Vulvar Cancer Information
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What Is Vulvar Cancer?
Vulvar cancer is cancer that begins in the tissues of the vulva. The vulva is the external part of the female genitalia, including the labia majora and minora (inner and outer lips, or skin folds), clitoris and vaginal opening. Vulvar cancer most often affects the vaginal lips (the edges of the labia).
Vulvar cancer is relatively rare. The American Cancer Society estimates that approximately 4,500 women in the United States will be diagnosed with this form of cancer each year.
Types of Vulvar Cancer
There are two main types of vulvar cancer:
- Squamous cell carcinoma is the most common type of vulvar cancer, accounting for over 80 percent of cases. One particular subtype of squamous cell cancer is called Verrucous carcinoma. This form grows slowly, often looks like a large wart, and is associated with a good prognosis (outlook).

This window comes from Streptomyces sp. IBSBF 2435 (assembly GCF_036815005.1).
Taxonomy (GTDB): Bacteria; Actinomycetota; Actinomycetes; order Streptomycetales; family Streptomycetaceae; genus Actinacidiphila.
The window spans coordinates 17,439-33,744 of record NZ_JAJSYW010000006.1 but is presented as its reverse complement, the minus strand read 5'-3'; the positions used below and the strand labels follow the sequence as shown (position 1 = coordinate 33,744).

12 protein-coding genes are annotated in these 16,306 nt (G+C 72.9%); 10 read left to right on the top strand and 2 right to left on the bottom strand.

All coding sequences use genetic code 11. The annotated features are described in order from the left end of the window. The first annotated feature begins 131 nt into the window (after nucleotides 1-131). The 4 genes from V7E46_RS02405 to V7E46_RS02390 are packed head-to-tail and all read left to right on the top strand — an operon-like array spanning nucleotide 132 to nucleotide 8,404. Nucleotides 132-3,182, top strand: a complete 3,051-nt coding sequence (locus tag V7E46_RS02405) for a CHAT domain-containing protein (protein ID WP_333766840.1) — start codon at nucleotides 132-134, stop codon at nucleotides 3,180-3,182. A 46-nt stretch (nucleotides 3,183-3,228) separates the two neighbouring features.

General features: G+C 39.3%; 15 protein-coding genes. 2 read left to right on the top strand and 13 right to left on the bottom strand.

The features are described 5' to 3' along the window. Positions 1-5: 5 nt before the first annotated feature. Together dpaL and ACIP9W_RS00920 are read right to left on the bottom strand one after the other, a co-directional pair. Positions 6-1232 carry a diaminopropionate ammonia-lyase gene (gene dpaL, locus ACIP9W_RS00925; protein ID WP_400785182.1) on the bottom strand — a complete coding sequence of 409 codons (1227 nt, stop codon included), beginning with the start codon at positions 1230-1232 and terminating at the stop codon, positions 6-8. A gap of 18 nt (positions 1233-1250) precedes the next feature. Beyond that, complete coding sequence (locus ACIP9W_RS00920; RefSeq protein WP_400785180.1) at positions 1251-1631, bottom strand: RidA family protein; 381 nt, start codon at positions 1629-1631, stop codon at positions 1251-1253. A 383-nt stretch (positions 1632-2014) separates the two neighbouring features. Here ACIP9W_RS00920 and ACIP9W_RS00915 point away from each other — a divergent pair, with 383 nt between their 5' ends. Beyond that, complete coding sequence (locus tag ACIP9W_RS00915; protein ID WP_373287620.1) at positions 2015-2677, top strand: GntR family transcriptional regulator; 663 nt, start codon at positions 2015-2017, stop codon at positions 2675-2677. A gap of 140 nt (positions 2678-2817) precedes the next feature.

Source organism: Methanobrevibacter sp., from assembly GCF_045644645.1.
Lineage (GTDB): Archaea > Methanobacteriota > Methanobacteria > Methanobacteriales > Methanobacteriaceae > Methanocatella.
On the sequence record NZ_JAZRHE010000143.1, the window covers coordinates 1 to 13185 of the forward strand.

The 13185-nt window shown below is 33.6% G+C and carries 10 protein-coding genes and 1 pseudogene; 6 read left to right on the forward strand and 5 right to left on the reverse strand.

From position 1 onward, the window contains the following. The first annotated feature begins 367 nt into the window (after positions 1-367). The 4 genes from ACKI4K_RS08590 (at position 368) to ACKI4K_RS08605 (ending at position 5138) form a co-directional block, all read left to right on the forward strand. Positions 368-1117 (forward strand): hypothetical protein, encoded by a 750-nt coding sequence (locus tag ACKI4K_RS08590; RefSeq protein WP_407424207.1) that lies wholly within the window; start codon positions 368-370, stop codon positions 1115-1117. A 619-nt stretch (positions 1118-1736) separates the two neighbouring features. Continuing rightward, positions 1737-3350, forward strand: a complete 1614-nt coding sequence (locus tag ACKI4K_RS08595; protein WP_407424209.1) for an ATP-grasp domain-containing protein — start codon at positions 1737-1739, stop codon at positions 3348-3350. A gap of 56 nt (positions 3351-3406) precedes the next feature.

- Adenocarcinoma accounts for approximately 8 percent of vulvar cancers. These cancers usually begin in the Bartholin glands, which are found just inside the entrance of the vagina and normally produce a mucous-like fluid that acts as a lubricant. Adenocarcinomas can also develop in sweat glands. Another related condition is Paget disease, in which the adenocarcinoma cells are restricted to the top layer of the skin of the vulva. Some patients with this condition may also have an area of invasive adenocarcinoma.
Other types of cancers, such as melanomas, basal cell carcinomas and sarcomas, may also occur in the vulva. These types account for less than 10 percent of all vulvar cancers.
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